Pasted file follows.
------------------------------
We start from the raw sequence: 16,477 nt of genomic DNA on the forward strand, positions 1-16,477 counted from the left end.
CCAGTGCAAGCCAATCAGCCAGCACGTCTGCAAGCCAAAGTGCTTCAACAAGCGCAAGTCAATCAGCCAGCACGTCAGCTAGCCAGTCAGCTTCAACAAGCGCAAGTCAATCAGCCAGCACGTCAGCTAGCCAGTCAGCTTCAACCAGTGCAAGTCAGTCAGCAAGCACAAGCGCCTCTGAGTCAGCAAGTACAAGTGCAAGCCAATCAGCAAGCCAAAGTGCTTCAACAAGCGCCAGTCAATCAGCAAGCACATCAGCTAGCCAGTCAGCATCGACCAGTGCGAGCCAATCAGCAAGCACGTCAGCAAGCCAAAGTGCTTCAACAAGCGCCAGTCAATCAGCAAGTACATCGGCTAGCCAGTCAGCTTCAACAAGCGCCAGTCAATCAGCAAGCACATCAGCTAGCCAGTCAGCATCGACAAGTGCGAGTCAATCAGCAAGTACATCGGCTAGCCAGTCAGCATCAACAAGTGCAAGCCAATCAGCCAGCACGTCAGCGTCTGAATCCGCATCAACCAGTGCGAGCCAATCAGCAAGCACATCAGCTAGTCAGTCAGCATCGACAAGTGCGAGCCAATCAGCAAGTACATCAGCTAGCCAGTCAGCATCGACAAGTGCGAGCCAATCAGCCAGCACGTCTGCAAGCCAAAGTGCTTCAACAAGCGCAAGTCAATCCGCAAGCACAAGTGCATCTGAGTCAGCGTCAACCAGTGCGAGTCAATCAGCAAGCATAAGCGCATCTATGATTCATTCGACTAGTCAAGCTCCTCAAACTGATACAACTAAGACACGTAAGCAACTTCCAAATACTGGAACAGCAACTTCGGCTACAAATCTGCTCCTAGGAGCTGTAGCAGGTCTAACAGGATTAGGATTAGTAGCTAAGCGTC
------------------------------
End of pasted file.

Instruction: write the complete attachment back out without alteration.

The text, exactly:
We start from the raw sequence: 16,477 nt of genomic DNA on the forward strand, positions 1-16,477 counted from the left end.
CCAGTGCAAGCCAATCAGCCAGCACGTCTGCAAGCCAAAGTGCTTCAACAAGCGCAAGTCAATCAGCCAGCACGTCAGCTAGCCAGTCAGCTTCAACAAGCGCAAGTCAATCAGCCAGCACGTCAGCTAGCCAGTCAGCTTCAACCAGTGCAAGTCAGTCAGCAAGCACAAGCGCCTCTGAGTCAGCAAGTACAAGTGCAAGCCAATCAGCAAGCCAAAGTGCTTCAACAAGCGCCAGTCAATCAGCAAGCACATCAGCTAGCCAGTCAGCATCGACCAGTGCGAGCCAATCAGCAAGCACGTCAGCAAGCCAAAGTGCTTCAACAAGCGCCAGTCAATCAGCAAGTACATCGGCTAGCCAGTCAGCTTCAACAAGCGCCAGTCAATCAGCAAGCACATCAGCTAGCCAGTCAGCATCGACAAGTGCGAGTCAATCAGCAAGTACATCGGCTAGCCAGTCAGCATCAACAAGTGCAAGCCAATCAGCCAGCACGTCAGCGTCTGAATCCGCATCAACCAGTGCGAGCCAATCAGCAAGCACATCAGCTAGTCAGTCAGCATCGACAAGTGCGAGCCAATCAGCAAGTACATCAGCTAGCCAGTCAGCATCGACAAGTGCGAGCCAATCAGCCAGCACGTCTGCAAGCCAAAGTGCTTCAACAAGCGCAAGTCAATCCGCAAGCACAAGTGCATCTGAGTCAGCGTCAACCAGTGCGAGTCAATCAGCAAGCATAAGCGCATCTATGATTCATTCGACTAGTCAAGCTCCTCAAACTGATACAACTAAGACACGTAAGCAACTTCCAAATACTGGAACAGCAACTTCGGCTACAAATCTGCTCCTAGGAGCTGTAGCAGGTCTAACAGGATTAGGATTAGTAGCTAAGCGTC